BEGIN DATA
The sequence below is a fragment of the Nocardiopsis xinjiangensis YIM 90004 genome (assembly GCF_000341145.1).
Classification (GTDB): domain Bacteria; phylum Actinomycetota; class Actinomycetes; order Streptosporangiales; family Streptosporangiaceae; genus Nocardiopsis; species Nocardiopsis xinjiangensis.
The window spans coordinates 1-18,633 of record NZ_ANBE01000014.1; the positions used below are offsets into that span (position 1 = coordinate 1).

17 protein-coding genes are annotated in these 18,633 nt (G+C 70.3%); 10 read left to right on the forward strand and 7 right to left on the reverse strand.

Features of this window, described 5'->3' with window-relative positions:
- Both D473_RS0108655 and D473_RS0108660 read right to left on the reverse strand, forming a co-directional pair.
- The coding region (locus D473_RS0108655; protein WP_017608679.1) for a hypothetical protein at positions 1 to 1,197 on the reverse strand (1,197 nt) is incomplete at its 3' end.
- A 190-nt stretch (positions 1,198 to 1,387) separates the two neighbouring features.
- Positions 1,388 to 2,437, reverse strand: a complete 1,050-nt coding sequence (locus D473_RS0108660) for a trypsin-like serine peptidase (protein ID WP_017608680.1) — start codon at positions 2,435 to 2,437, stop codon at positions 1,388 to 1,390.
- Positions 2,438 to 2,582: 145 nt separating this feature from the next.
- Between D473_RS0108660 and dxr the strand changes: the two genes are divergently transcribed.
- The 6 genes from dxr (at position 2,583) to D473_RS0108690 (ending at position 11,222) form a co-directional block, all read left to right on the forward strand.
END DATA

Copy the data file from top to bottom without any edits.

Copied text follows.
The sequence below is a fragment of the Nocardiopsis xinjiangensis YIM 90004 genome (assembly GCF_000341145.1).
Classification (GTDB): domain Bacteria; phylum Actinomycetota; class Actinomycetes; order Streptosporangiales; family Streptosporangiaceae; genus Nocardiopsis; species Nocardiopsis xinjiangensis.
The window spans coordinates 1-18,633 of record NZ_ANBE01000014.1; the positions used below are offsets into that span (position 1 = coordinate 1).

17 protein-coding genes are annotated in these 18,633 nt (G+C 70.3%); 10 read left to right on the forward strand and 7 right to left on the reverse strand.

Features of this window, described 5'->3' with window-relative positions:
- Both D473_RS0108655 and D473_RS0108660 read right to left on the reverse strand, forming a co-directional pair.
- The coding region (locus D473_RS0108655; protein WP_017608679.1) for a hypothetical protein at positions 1 to 1,197 on the reverse strand (1,197 nt) is incomplete at its 3' end.
- A 190-nt stretch (positions 1,198 to 1,387) separates the two neighbouring features.
- Positions 1,388 to 2,437, reverse strand: a complete 1,050-nt coding sequence (locus D473_RS0108660) for a trypsin-like serine peptidase (protein ID WP_017608680.1) — start codon at positions 2,435 to 2,437, stop codon at positions 1,388 to 1,390.
- Positions 2,438 to 2,582: 145 nt separating this feature from the next.
- Between D473_RS0108660 and dxr the strand changes: the two genes are divergently transcribed.
- The 6 genes from dxr (at position 2,583) to D473_RS0108690 (ending at position 11,222) form a co-directional block, all read left to right on the forward strand.